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Thanks

Dear all,
On behalf of Mondriaan Foundation, Prince Claus Fund, Premsela Foundation, BAM – Institute for visual, audiovisual and media art, DAA –Danish Arts Agency and Prohelvetia, we would like to thank all the institutions and people that we visisted during this orientation trip. You all really made this trip into a unique experience for the participants. We surely hope that this trip will lead to future collaborations on both sides.

Dilara, Tim, Sebas & Haco

Blog updates

Hi all,
Thanks a lot for visiting our blog in such great numbers and following what we have been doing during this orientation trip 2011 to Bamako, Segou, Dakar and Casablanca.
We are still updating the blog with information and reviews of the places we visisted.
So please check again!
Thanks, Haco

Day 11 – Casablanca architectural tour, CasArts & L’Boulevard

Casablanca Skyline

Hectic schedule of our last day in Casablanca somehow helped reduce the tension of the last day of the Orientation trip – the last day to see more, learn more, get the souvenirs, take more pictures and do whatever we can to seize the day and make the impression of the overall trip as much as possible intense and everlasting.

And the day was undoubtedly an eventful one.

Aïcha el Beloui of Casamémoire

It started with the architectural tour with Aïcha el Beloui, an architect who is a part of the Casamémoire organisation, devoted to preservation of architectural heritage of Casa(blanca). The group was very eager to learn as much as possible about the city, whose vast space kept revealing traces of various cultural traditions of nations occupying and populating the area. The story of architecture was intertwined with the story of development of Casablanca, how it became one the leading cities and the largest of North Africa, now numbering around 3 million inhabitants and 3.6 million in the wider Casablanca region.

Cathédrale Sacré Coeur

The first curiosity we learned was its name  – “Casablanca”, as the world knows this city – which is obviously not an Arabic word. Aïcha explained that the name comes from “Casa Branca”, meaning “white house”, which was given by the Portuguese in 16th century, with a later Spanish adaptation into “Casa Blanca”, while remaining “Ad-Dar al-Bayda” for the Arabic speaking population.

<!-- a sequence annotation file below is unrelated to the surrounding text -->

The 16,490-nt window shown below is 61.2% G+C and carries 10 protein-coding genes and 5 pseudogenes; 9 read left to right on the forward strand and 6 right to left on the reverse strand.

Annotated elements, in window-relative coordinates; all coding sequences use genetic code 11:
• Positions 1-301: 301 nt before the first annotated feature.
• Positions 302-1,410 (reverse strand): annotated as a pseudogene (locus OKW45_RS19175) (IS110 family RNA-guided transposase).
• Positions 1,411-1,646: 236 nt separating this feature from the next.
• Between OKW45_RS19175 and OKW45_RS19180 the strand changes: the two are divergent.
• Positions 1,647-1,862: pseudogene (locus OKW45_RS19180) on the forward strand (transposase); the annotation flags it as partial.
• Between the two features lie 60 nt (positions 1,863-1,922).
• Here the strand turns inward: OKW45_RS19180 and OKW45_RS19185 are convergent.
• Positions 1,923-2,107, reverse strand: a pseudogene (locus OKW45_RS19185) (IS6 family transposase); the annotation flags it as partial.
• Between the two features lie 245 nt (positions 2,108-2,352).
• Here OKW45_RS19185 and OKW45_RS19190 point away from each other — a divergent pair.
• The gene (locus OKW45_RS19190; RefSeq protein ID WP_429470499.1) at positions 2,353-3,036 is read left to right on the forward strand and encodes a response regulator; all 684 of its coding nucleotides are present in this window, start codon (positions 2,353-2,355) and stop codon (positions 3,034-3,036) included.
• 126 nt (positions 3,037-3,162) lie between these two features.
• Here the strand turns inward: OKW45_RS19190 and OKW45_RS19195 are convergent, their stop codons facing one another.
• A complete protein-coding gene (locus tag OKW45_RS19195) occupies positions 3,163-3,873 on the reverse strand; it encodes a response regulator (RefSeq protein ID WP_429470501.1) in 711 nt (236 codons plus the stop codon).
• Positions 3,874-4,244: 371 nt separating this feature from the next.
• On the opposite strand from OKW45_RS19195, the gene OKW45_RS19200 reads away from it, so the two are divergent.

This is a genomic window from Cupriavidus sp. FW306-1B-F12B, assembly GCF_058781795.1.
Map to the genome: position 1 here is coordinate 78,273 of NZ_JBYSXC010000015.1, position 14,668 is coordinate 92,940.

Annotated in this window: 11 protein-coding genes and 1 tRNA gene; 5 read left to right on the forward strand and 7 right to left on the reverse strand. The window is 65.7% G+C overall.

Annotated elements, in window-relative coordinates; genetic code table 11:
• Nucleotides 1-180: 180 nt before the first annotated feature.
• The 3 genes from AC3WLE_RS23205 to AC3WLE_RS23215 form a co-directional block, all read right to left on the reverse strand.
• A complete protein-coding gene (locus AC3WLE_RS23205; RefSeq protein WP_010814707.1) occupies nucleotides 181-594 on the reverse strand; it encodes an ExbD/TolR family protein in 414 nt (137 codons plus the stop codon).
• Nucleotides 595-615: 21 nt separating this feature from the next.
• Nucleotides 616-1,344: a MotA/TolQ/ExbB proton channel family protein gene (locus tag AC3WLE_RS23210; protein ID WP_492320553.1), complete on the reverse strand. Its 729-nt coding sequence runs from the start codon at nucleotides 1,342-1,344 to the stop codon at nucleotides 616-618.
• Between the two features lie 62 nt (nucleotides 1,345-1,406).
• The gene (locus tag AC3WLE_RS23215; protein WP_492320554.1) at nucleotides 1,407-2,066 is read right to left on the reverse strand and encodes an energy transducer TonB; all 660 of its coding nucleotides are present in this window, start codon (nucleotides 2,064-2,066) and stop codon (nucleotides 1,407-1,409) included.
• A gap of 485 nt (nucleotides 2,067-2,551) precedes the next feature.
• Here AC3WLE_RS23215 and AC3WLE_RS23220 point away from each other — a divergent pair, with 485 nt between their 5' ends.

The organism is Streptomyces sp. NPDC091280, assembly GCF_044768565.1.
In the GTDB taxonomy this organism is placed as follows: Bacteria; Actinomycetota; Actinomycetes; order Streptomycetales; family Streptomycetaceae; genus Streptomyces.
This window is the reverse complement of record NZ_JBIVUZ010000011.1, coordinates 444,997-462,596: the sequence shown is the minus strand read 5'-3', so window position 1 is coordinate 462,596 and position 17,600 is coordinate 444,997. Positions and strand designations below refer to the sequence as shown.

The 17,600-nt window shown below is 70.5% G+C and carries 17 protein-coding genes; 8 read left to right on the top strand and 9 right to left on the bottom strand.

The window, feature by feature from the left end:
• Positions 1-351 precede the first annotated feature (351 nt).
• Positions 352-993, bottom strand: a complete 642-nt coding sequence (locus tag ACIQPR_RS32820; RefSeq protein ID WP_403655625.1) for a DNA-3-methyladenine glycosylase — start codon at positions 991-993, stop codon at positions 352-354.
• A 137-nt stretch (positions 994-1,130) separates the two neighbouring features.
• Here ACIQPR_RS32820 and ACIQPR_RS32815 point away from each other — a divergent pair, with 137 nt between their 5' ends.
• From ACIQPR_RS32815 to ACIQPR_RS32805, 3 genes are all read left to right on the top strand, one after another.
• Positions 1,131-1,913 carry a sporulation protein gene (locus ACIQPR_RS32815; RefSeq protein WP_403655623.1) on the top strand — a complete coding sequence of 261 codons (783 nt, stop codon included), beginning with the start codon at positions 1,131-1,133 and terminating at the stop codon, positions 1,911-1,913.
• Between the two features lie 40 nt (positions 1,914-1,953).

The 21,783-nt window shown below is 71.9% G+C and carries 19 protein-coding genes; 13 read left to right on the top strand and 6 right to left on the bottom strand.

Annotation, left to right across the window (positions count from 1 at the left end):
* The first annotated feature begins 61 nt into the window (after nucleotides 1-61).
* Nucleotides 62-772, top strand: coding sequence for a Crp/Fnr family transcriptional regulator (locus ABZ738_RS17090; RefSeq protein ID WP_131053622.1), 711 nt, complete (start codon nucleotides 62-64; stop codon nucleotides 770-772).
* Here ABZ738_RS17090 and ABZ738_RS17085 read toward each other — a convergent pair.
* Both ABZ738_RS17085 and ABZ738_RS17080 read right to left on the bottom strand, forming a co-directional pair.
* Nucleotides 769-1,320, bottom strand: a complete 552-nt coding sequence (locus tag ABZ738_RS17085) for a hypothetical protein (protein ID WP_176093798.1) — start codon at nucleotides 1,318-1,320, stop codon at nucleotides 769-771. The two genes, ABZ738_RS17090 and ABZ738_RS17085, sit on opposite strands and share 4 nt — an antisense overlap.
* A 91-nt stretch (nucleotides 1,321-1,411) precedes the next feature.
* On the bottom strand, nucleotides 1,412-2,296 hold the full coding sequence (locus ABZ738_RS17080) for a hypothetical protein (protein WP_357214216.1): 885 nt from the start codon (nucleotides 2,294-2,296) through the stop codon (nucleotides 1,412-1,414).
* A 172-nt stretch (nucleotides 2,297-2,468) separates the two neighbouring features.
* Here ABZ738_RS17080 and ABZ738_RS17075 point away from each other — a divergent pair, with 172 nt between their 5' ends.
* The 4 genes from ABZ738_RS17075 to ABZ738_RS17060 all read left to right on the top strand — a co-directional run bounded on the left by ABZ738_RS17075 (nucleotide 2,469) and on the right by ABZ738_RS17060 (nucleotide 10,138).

But the history of this place starts much before the Portuguese. It was first inhabited by the Berbers, with the record of their presence from as early as the 7th century. The first name for the area was Anfa, still used for the historical centre, which designated a small kingdom formed in the Roman days. After being fought for by different dynasties between the 13th and the 15th century, it became an independent republic. However, the Portuguese came not long after, destroyed it and then used the ruins of Anfa to build a military fortress in 1515, while the town, Casa Branca, grew around it. For a long time the city did not prosper, until, in the 18th century, Sultan Mohammed ben Abdallah decided to populate it and make it a centre of economy, bringing people from different places to live there and giving it the official name Casablanca. The city steadily grew in terms of its of population, but also its economy, achieving its progress in commerce in the days of the European crisis in the mid-19th century. Continue reading

Orientation Trip 2011 on YouTube

We’re back home from our Orientation Trip. The coming days we will upload new blogs and images from our visit to Casablanca. Meanwhile you can have a look at some videos we made on our YouTube channel: http://www.youtube.com/orientationtrip2011

Day 8 – Loosing time / The beauty of hell

Loosing time…

a list of famous people who visited the Maison des Esclaves

There is a lot of waiting, here at the West Coast of Africa. We wait for people and in busses and taxis in the huge traffic jams of Dakar. But better forget the idea that waiting means “loosing time”. The Western concept of time efficiency does not work here and that is the first thing to learn while working and traveling here. Better “use the time” that you are sitting and hanging around to talk to each other and to the “locals” who came to Dakar from all over Africa.
Especially women are in for a chat and are curious. So go and sit next to a beautifully dressed African lady and enjoy waiting!

Waiting for the boat to Île de Gorée.

The beauty of hell

guide at Maison des Esclaves & Veerle Wenes

Île de Gorée is a tiny island of only 2,7 km2 but it has a huge history.
It is a Unesco World Heritage site also due to its slave-trading history.
Gorée has been in the hands of the Portuguese, the Dutch, the English and then of course of the French during centuries. Like every where here in West Africa women are powerful, or shall I say the “working class heroes”… In Gorée white colonists and slave women had the power in this matriarchal slave trading society of a 1000 habitants.

balcony of Maison des Esclaves

We visit the “maison des esclaves”, the only building that remains of the slavery trade to the “new World”. Strange to see that the “traders” lived above the warehouse with rather peaceful balconies and an amazing seaside view!

Veerle Wenes

Day 7 – YouTube video of Kër Thiossane

Please click here to see the short YouTube report on our visit of Kër Thiossane (Villa for Art and Media) in Dakar. http://www.youtube.com/watch?v=7W63QzXh4bg

Day 5 – YouTube video Bogolon workshop

Please have a look at the YouTube report on our Bogolon workshop at Ndomo educational complex: http://www.youtube.com/watch?v=7W63QzXh4bg